Tarxien Temples: This Megalithic Complex is the Height of Temple Building in Prehistoric Malta
A group of enormous megalithic structures stand tall in Tarxien, on the southeastern part of the main island of Malta. Called the Tarxien Temples, the huge structures remain as a testament to the architectural, artistic, and technological abilities of the ancient islanders who constructed them.
The Tarxien Temples have been dated to the Temple Period (which lies between the Neolithic period and the Bronze Age). This temple complex is one of six sites that form the UNESCO World Heritage Site known as the Megalithic Temples of Malta (the other five being Ġgantija, Ħaġar Qim, Mnajdra, Skorba and Ta’ Ħaġrat).
View of the Tarxien Temples megalithic complex. (Frank Vincentz/ CC BY SA 3.0 )
The Largest Known Prehistoric Site in Malta
The Tarxien Temples consists of four structures built out of enormous stone blocks. It is the largest known prehistoric site in Malta. These four separate temples are connected by a square court and each of them may be accessed via separate entrances. The construction of these structures has been dated to between 3600 and 2500 BC, with a phase of re-utilization between 2400 and 1500 BC. The temples were then abandoned, only to be re-discovered during the early part of the 20th century.
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Entrance to the Tarxien Temple complex in Tarxien, Malta. (Frank Vincentz/ CC BY SA 3.0 )
Whilst little survived of the Tarxien Temples when they were re-discovered, their layouts were still clearly visible. Three of the temples have a five-apse plan, whilst the Central Temple has a six-apse plan. This is unique, as it is the only known example of such a temple layout on the island. It has also been suggested that the Central Temple was the last one to be built and it represents the pinnacle of the evolution of temple architecture in pre-historic Malta.
Possible Purpose for the Megalithic Temples
It has been suggested that the Tarxien Temples were initially used for animal sacrifices. This is supported by the discovery of animal bones, tools (including a flint knife), altars, and reliefs of domestic animals.
A relief showing goats and rams at the Tarxien Temples megalith complex. (Berthold Werner/ CC BY SA 3.0 )
Additionally, the presence of fertility goddess figurines indicates that the temples were dedicated to the Earth Mother, a feature shared by many other pre-historic Maltese temples. One of the figurines, dubbed the ‘Fat Lady’, depicts a woman with large hips and thighs. It is the best-known statuette found at the site. During the Bronze Age, the temples were re-used by the islanders. The discovery of human bones in the center of the South Temple, for example, suggests that the site functioned as a burial ground during that time.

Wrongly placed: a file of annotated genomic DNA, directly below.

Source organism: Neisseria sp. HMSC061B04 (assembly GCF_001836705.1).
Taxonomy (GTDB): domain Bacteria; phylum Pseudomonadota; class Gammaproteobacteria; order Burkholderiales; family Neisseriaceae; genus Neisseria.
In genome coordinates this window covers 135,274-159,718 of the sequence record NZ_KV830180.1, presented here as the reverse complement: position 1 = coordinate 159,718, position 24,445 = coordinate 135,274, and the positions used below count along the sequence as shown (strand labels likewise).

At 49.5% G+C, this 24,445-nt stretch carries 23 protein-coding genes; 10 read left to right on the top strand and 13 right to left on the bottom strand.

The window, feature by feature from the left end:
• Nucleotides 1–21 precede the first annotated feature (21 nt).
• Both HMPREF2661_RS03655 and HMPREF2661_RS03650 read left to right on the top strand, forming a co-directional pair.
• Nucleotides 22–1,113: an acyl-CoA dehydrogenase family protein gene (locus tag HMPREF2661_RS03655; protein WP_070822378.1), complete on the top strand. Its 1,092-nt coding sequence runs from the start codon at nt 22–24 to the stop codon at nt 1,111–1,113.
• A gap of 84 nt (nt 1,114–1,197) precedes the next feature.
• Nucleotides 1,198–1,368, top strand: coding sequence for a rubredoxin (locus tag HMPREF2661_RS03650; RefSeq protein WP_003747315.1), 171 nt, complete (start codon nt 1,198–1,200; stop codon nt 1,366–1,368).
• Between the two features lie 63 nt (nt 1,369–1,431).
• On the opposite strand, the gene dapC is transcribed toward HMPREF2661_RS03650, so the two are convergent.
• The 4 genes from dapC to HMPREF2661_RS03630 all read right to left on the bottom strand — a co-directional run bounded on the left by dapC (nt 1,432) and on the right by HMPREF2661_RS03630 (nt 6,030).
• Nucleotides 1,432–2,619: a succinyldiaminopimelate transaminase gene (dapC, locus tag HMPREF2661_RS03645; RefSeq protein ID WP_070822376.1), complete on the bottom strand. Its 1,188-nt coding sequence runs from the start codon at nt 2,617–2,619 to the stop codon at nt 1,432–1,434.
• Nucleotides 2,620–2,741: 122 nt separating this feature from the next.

The ‘Fat Lady’ statuette in the Tarxien Temple complex in Tarxien, Malta. (Frank Vincentz/ CC BY SA 3.0 )
Spirals and Spheres at the Megalithic Site
Apart from the animal reliefs, the Tarxien Temples are also decorated with spirals, which is a common motif in the megalithic art of Malta. It is believed by some that spirals symbolize eternity, and therefore this was a popular motif, not only in pre-historic Malta, but also at other megalithic sites across the globe.
Stone spheres have also been found at the Tarxien Temples. These, however, served neither a ritualistic purpose nor a decorative one. Instead, these objects are believed to shed some light on the way the structures were constructed. The most widely-accepted theory is that the builders of the temples moved the massive blocks of stone by rolling them over these spheres whilst towing them with ropes.
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Malta, Tarxien Temples, stone with spiral design. (Berthold Werner/ CC BY SA 3.0 )
Rediscovery and Conservation
The Tarxien Temples were abandoned and only re-discovered during the beginning of the 20th century. In 1913, local farmers came across some huge stone blocks whilst ploughing their fields. Archaeologists were called in, and between 1915 and 1919, the site was excavated under the direction of Sir Temistocles Zammit, the first Director of the National Museum of Archaeology in Valetta, Malta. Apart from excavating the site, Zammit also substantially reconstructed three of the four structures.
Further interventions were carried out during the 1960s, and in 2012, an elevated walkway was completed, allowing visitors to have a view the site from a higher angle. Finally, in 2015, a protective tent was constructed to shelter the site from the elements.
Top image: View inside the prehistoric Tarxien Temples, Tarxien, Malta. Source: Public Domain
By: Wu Mingren
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